Delport’s resignation comes at a time when Vodacom is preparing for 5G and transitioning from a mobile network operator to an Internet of Things technology group. He was integral in helping to set up the first commercial 5G network in Africa in Lesotho. Lesotho launched 5G before South Africa, which has been restricted by a lack of spectrum. Only newcomer rain has launched a 5G offering in South Africa.
A recent article by MyBroadband explored how the popularity of VoIP services like WhatsApp has impacted voice income for South African major mobile networks: Vodacom, MTN, Telkom and Cell C.
- Vodacom has experienced a “slight decrease in the consumption of traditional voice minutes”, but said the advantages of traditional GSM calls still make it a good option for consumers.
- MTN told MyBroadband that it has “experienced a decrease in traditional calls and an increase in VoIP usage to match”.
- Cell C admitted they had noticed a decrease in the amount of traditional call minutes being used, but said that it had stabilised.
- Telkom told MyBroadband that it had “not seen a decrease in the average minutes of use per user for both on and off-network calling”.
However, according to We are Social, “WhatsApp is the biggest messaging app … in South Africa. We have 38-million unique mobile users, which grew by two million between 2017 and 2018. ”
The high costs of data in South Africa prevent many users from using WhatsApp’s full capabilities.
By Jamie McKane for MyBroadband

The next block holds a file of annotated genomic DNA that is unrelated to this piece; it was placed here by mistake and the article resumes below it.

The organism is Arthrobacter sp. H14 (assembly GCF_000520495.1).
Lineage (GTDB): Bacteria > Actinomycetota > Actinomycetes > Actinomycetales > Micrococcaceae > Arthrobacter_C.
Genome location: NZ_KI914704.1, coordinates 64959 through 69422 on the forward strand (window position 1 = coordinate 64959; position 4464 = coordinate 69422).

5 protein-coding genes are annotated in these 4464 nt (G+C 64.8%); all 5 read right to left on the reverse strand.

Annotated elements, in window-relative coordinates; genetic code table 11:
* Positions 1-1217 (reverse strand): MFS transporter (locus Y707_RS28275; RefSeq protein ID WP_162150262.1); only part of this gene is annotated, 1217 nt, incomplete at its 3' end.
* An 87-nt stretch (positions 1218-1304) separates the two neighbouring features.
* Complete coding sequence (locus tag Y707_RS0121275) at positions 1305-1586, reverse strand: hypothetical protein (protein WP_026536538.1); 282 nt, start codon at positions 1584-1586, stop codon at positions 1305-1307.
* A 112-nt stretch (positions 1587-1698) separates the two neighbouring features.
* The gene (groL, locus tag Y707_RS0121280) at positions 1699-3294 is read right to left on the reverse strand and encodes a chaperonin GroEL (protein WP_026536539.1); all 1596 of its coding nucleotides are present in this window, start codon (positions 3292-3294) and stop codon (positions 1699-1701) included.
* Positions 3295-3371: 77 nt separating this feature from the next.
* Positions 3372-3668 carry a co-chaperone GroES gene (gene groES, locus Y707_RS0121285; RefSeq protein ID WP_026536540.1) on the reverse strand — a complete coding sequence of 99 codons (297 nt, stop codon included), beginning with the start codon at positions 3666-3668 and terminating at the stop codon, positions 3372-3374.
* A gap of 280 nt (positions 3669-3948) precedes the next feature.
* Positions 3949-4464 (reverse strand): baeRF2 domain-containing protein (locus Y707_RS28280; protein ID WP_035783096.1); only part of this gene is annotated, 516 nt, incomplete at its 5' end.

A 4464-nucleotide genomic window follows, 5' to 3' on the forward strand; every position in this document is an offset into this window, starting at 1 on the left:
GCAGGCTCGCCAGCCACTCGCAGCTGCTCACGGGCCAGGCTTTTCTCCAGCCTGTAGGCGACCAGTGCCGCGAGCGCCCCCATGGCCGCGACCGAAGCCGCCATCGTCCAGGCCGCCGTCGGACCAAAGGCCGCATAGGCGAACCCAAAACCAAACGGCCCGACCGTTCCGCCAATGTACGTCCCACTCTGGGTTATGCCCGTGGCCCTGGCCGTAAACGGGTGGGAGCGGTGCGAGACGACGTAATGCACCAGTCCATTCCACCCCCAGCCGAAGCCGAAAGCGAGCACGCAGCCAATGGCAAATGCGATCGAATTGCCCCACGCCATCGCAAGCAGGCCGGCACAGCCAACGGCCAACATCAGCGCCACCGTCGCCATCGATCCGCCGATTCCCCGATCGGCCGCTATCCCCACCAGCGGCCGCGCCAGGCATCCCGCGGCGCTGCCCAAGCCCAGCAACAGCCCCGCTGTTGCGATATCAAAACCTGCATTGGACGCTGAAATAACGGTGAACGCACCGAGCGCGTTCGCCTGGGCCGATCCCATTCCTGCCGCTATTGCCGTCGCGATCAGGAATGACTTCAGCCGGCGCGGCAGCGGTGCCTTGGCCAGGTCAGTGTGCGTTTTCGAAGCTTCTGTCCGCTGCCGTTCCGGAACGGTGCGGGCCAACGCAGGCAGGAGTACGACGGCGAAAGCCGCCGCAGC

A Vodacom customer contacted MyBroadband this week stating that their mobile data bundles were being depleted on a “Last In First Out” (LIFO) basis, which is in contravention of ICASA’s regulations which came into effect on 1 March 2019.
Among other requirements, these regulations require networks to deplete data on a “First In First Out” (FIFO) basis.
This means that your older data bundles should be used up before your newer bundles in order to optimise the amount of data eligible for rollover.
Depleting newer data bundles first means that the average expiry date of a customer’s rolled-over data balance becomes earlier.
The customer who contacted MyBroadband received a 20GB data bundle on 1 March 2019 and was left with 4.27GB of this bundle on 31 March 2019. On 1 April 2019, the customer then received a new 20GB data bundle.
According to the FIFO system, the bundle with a balance of 4.27GB should have been depleted first when usage occurred – but the new 20GB bundle which expired on 30 April began depleting instead.
MyBroadband contacted Vodacom for feedback on this case to determine whether this was an isolated incident or a possible failure to switch to the new rules.
Vodacom told MyBroadband that applying new systems in line with the regulations to its large customer base was a technical challenge.
“To meet the requirements of the regulations, Vodacom had to apply an order of consumption rule change to a base of over 40 million subscribers in addition to a number of other changes brought about by ICASA’s charter,” Vodacom stated.
“As one might expect with a complex and technical implementation of this magnitude – arguably one of the largest in Vodacom’s history – there will be some glitches.”
Vodacom said its technical team has worked tirelessly to resolve these when they arise and is currently investigating the case mentioned above.